Piezoelectric effects in polymers are generally small but can be increased when they are compounded with ferroelectric materials. Due to their flexibility and the possibility to prepare films, polymer composites represent an advantage over ceramics and other widely used piezoelectric materials. We have created a soft, highly piezoelectric material by compression molding by which a bentcore liquid crystal was confined in a biocompatible thermoplastic elastomer, Sibstar. The bent-core liquid crystal in a polar smectic X-phase is characterized for having superior piezoelectricity but no mechanical stability of its own, thus requiring a carrier material. The piezoelectric response of the composite films was evaluated by interferometry experiments and the piezoelectric coupling constant was found to be d33 ~ 1 nm/V. This piezoelectric effect is larger than that of the commercially available piezoelectric ceramics and is comparable with cellular electrets and electrospun fiber mats containing ferroelectric nanoparticles. Small Angle X-ray Scattering (SAXS) results showed that the confined liquid crystal becomes aligned in the polymer during the pressure release. The large piezoelectric effect is likely due to the vitrified macroscopic polarization created during this process. The results may pave the way for practical applications such as actuator technologies in biomedical devices.
In no other country has the importance of private transportation recently increased as significantly as in China. This is one of the key findings of the Continental Mobility Study 2020, in which representative groups of people in France, the USA, Japan, China and Germany were surveyed about their mobility habits in cooperation with social research institute infas. Against the background of the coronavirus pandemic, 46 % of respondents in China said that they use their cars more often than before. In Germany, this figure is half as high at 23 %.
As reported by the Center of Automotive Management (CAM), China remains the largest electromobility sales market. In 2020, electric vehicle (BEV/PHEV) registrations increased by 14.6 % to 1.246 million passenger cars (including LCV). In addition, there were a further 121,000 buses and commercial vehicles with electric drives (commercial vehicles).
The Automotive Award of SPE Central Europe is further expanding its impact in the European automotive industry. SPE announced that Kuraray joined the group of sponsors and will for the first time sponsor a category award at the 20th edition of the SPE Automotive Award in 2021. In addition the renowed sustainability expert Prof. Hans-Josef Endres has joined the advisory board.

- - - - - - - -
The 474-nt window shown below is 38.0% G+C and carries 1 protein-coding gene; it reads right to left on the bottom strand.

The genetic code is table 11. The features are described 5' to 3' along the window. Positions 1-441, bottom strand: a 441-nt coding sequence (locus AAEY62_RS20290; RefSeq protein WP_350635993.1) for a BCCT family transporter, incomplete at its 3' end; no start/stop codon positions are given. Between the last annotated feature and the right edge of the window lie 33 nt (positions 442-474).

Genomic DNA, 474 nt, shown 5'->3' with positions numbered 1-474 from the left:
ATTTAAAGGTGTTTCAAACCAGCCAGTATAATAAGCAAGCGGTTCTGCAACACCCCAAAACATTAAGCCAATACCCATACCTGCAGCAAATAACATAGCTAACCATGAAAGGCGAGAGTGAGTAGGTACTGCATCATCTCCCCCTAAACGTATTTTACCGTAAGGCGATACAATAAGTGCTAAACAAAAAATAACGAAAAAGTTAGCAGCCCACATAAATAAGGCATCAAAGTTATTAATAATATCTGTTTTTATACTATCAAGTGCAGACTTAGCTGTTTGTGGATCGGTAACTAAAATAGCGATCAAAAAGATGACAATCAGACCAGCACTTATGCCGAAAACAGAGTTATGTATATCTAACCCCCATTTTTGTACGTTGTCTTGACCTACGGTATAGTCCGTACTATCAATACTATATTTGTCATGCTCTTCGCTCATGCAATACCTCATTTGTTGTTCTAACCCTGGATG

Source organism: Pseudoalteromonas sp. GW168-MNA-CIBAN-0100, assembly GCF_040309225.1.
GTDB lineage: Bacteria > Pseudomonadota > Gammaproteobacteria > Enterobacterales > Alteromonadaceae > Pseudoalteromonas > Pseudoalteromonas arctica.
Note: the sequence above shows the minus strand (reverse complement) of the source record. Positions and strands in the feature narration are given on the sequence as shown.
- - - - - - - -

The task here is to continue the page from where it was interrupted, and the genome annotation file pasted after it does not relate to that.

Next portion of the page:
IAL Consultants has recently published the seventh edition of its report entitled “Global Overview of the Thermoplastic Polyurethane Market.” This new study examines the national, regional, and global markets for thermoplastic polyurethanes for 2020 and builds upon the research from previous editions of the publication. It explores the market trends driving TPU production and subsequent demand, provides an indication of raw material consumption, and also presents future growth opportunities in the TPU market.
Five-year market forecasts to 2025 are also included.
The double-digit dip in the import-export markets for the entire period January-September 2020 and the complex economic context due to the world health crisis prompt the trade association Amaplast to predict a rather negative year-end result for the Italian plastics and rubber processing machinery, equipment, and moulds industry.
According to the Plastics and Rubber Machinery Association within the German Mechanical Engineering Industry Association (Verband Deutscher Maschinen- und Anlagenbau – VDMA), at the beginning of 2020, the German plastics and rubber machinery industry – like almost all sectors of the economy – was hit hard by the effects of the Corona pandemic. However, the downward trend in sales and incoming orders already flattened out in mid 2020, and incoming orders even rose again from September onwards. Cumulatively, from January to October 2020 they are only 3 % below the incoming orders in the same period of 2019.